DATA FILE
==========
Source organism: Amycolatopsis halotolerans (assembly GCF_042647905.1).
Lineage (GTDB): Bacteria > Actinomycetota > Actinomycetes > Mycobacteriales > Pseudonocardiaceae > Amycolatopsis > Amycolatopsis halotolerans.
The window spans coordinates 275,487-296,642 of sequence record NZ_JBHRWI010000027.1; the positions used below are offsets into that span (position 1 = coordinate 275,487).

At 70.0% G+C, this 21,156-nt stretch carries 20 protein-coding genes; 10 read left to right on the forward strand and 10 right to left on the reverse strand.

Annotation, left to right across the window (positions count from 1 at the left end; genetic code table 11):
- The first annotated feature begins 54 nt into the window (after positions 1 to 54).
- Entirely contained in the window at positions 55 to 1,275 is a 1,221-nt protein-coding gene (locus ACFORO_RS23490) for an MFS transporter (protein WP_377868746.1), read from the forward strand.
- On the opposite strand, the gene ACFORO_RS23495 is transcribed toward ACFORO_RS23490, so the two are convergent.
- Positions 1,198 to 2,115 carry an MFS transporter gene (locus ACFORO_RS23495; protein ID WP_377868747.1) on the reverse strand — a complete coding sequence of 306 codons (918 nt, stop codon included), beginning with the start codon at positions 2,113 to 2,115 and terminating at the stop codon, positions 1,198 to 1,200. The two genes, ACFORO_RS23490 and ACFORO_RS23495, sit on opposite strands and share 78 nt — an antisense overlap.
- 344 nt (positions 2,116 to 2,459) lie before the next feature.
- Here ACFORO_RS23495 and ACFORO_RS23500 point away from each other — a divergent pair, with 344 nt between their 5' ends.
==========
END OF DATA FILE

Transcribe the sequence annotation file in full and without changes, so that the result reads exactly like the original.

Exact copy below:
Source organism: Amycolatopsis halotolerans (assembly GCF_042647905.1).
Lineage (GTDB): Bacteria > Actinomycetota > Actinomycetes > Mycobacteriales > Pseudonocardiaceae > Amycolatopsis > Amycolatopsis halotolerans.
The window spans coordinates 275,487-296,642 of sequence record NZ_JBHRWI010000027.1; the positions used below are offsets into that span (position 1 = coordinate 275,487).

At 70.0% G+C, this 21,156-nt stretch carries 20 protein-coding genes; 10 read left to right on the forward strand and 10 right to left on the reverse strand.

Annotation, left to right across the window (positions count from 1 at the left end; genetic code table 11):
- The first annotated feature begins 54 nt into the window (after positions 1 to 54).
- Entirely contained in the window at positions 55 to 1,275 is a 1,221-nt protein-coding gene (locus ACFORO_RS23490) for an MFS transporter (protein WP_377868746.1), read from the forward strand.
- On the opposite strand, the gene ACFORO_RS23495 is transcribed toward ACFORO_RS23490, so the two are convergent.
- Positions 1,198 to 2,115 carry an MFS transporter gene (locus ACFORO_RS23495; protein ID WP_377868747.1) on the reverse strand — a complete coding sequence of 306 codons (918 nt, stop codon included), beginning with the start codon at positions 2,113 to 2,115 and terminating at the stop codon, positions 1,198 to 1,200. The two genes, ACFORO_RS23490 and ACFORO_RS23495, sit on opposite strands and share 78 nt — an antisense overlap.
- 344 nt (positions 2,116 to 2,459) lie before the next feature.
- Here ACFORO_RS23495 and ACFORO_RS23500 point away from each other — a divergent pair, with 344 nt between their 5' ends.